Low Light Photography
Digital imaging has revolutionized the possibilities by giving photographers a third dimension to work with: light sensitivity.
Film is a challenge because it is generally works at ISO 100-400. If you opt to underexpose you can push two stops higher, but at the cost of shadow detail. For these reasons shooting in low light requires some creativity.
Medium format cameras provide a larger "sensor" size, but for low-light photography this may yet another challenge because a larger focus area of require a higher aperature to gain the same depth of field for a given field of view:
The critical realization here is that a larger format gives you the ability to capture a larger part of the scene, but you cannot get closer without more light—the amount of light required for a given sq. mm of film is a constant.
So you cannot alter physics, but for low-light photography a larger format still gives you a profound advantage: to achieve the same depth of field you will need to back away from the scene (or use a wider lens), but now you don't need to be as careful about framing! Get the subject in focus and crop it later.
The Shutter-Release Rule
I typically meter for portraits at ISO 200, which means that even heavy cloud clover begins to limit the shutter speed. I know that some photographers like to test the limits of how slow they can hand-hold a camera, but hand-holding a medium format camera blow 1/125 is very hard to achieve.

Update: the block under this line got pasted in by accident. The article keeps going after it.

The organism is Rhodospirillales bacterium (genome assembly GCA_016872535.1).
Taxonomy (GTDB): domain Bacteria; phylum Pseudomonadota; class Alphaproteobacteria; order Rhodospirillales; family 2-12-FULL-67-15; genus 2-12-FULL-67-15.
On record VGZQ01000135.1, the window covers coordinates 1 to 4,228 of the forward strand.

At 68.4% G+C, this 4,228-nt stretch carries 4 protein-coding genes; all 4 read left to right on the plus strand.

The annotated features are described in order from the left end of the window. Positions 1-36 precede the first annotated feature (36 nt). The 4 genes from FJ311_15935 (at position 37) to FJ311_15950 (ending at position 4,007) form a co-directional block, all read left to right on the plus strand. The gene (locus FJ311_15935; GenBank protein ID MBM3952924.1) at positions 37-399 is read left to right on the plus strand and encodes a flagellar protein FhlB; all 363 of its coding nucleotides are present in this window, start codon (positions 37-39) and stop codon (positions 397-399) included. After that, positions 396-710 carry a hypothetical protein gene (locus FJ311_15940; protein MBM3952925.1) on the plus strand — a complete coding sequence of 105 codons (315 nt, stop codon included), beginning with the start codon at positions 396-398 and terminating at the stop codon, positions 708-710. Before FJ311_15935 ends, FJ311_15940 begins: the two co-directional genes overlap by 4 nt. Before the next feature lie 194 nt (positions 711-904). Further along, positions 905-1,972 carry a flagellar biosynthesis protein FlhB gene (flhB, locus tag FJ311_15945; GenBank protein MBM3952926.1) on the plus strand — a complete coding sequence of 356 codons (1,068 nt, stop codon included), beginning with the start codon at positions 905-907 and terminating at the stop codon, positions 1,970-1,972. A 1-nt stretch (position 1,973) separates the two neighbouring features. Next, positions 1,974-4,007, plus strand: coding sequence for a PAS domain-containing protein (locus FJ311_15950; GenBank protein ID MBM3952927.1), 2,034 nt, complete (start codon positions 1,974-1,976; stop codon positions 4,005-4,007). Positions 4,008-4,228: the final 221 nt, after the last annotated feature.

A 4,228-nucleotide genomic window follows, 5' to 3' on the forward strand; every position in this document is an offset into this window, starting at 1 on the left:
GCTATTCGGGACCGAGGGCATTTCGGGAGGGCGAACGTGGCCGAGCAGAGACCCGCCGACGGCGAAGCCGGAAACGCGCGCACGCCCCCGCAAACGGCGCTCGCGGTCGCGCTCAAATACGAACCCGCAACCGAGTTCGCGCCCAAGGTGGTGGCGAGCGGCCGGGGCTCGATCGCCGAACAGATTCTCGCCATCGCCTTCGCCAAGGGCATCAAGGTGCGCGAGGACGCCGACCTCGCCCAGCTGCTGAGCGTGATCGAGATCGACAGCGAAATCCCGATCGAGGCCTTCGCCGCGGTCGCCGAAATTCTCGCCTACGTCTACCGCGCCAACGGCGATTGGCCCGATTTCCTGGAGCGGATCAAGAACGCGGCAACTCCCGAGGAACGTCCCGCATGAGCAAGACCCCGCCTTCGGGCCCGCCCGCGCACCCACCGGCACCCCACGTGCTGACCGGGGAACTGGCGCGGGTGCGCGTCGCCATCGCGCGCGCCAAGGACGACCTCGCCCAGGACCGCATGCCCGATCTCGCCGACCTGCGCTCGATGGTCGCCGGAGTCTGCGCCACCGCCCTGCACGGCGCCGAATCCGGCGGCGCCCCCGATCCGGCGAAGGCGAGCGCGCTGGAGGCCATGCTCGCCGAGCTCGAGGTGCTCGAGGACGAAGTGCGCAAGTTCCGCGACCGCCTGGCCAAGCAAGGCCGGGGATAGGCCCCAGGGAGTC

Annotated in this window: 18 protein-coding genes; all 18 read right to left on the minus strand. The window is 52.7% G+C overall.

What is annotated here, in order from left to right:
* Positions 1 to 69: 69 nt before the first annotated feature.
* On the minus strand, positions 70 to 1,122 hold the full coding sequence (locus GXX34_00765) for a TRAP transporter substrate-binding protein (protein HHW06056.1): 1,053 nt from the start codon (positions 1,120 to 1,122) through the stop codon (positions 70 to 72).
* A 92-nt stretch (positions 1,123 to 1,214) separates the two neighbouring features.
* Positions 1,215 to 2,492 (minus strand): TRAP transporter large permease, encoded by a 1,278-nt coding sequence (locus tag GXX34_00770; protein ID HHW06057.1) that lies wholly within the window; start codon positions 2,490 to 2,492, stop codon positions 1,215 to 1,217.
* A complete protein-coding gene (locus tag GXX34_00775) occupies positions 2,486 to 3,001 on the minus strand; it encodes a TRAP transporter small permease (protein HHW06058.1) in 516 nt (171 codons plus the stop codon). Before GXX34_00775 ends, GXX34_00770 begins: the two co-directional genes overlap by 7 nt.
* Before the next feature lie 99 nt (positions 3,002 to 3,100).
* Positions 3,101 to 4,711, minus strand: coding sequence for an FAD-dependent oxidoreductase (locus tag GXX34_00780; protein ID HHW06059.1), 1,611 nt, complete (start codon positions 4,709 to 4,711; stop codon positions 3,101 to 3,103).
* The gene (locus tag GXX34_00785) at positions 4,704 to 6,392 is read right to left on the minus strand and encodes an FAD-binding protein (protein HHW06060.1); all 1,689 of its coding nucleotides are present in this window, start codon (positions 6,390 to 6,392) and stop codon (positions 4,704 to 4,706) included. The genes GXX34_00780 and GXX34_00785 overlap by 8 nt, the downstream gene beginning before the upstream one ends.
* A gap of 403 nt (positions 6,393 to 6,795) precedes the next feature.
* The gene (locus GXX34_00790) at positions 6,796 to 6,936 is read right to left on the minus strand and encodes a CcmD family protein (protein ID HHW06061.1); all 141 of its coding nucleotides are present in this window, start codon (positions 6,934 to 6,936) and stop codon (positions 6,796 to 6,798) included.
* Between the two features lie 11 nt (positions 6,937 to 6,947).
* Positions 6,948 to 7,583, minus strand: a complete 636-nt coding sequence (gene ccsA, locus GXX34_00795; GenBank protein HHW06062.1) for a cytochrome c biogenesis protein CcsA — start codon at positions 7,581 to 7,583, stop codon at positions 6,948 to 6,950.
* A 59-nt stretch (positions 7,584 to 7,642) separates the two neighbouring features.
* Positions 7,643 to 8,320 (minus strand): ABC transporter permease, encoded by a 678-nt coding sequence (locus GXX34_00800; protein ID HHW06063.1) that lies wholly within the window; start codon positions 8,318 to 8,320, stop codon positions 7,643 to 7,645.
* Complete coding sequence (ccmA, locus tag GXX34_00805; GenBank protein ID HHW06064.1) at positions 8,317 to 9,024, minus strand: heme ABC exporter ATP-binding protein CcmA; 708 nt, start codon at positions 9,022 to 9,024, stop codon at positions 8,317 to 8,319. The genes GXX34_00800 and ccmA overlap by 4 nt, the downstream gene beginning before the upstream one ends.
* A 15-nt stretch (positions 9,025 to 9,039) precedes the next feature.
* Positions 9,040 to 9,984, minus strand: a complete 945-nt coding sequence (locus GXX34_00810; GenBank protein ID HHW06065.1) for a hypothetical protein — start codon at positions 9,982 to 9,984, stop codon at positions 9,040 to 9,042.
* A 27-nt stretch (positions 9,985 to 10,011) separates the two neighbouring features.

Landscape photographers have long observed that slower shutter speeds are even difficult to achieve with a tripod because pushing the shutter release jars the camera slightly. The same phenomenon can be observed when scanning film with a macro adapter. Indeed it is nearly impossible to get a sharp image without using the self-timer. For this reason I use a shutter release cable in all conditions.
While I have always had a shutter release cable, it's value was slow to dawn on me.
In an environment with limited contrast, such as indoors under florescent lighting, go ahead and underexpose by two stops and then push-process by leaving it stand in the developer longer. Pushing does not increase the speed of the film, so why not scan an underexposed negative? Scanning (or printing) from an underexposed negative that is processed at normal times is an option, but push processing boots contrast chemically, which is a different look.
ISO 100 color reversal film also pushes without noticeable color shift, so on overcast days I will rate it at 200 without a second thought.
If you need to shoot with the lens wide open it is imperative that you have a camera which gives you the ability to focus on any point in the frame. Frame the shot, then focus. This could be called The Tripod Rule because a tripod allows you to maintain framing while you work to achieve the correct focus.
There is a technique called “focus and recompose” which is unintelligible to me. The focus plane is flat, not a curve! Hence rotating the camera after focusing on the center will put the subject behind focal plane.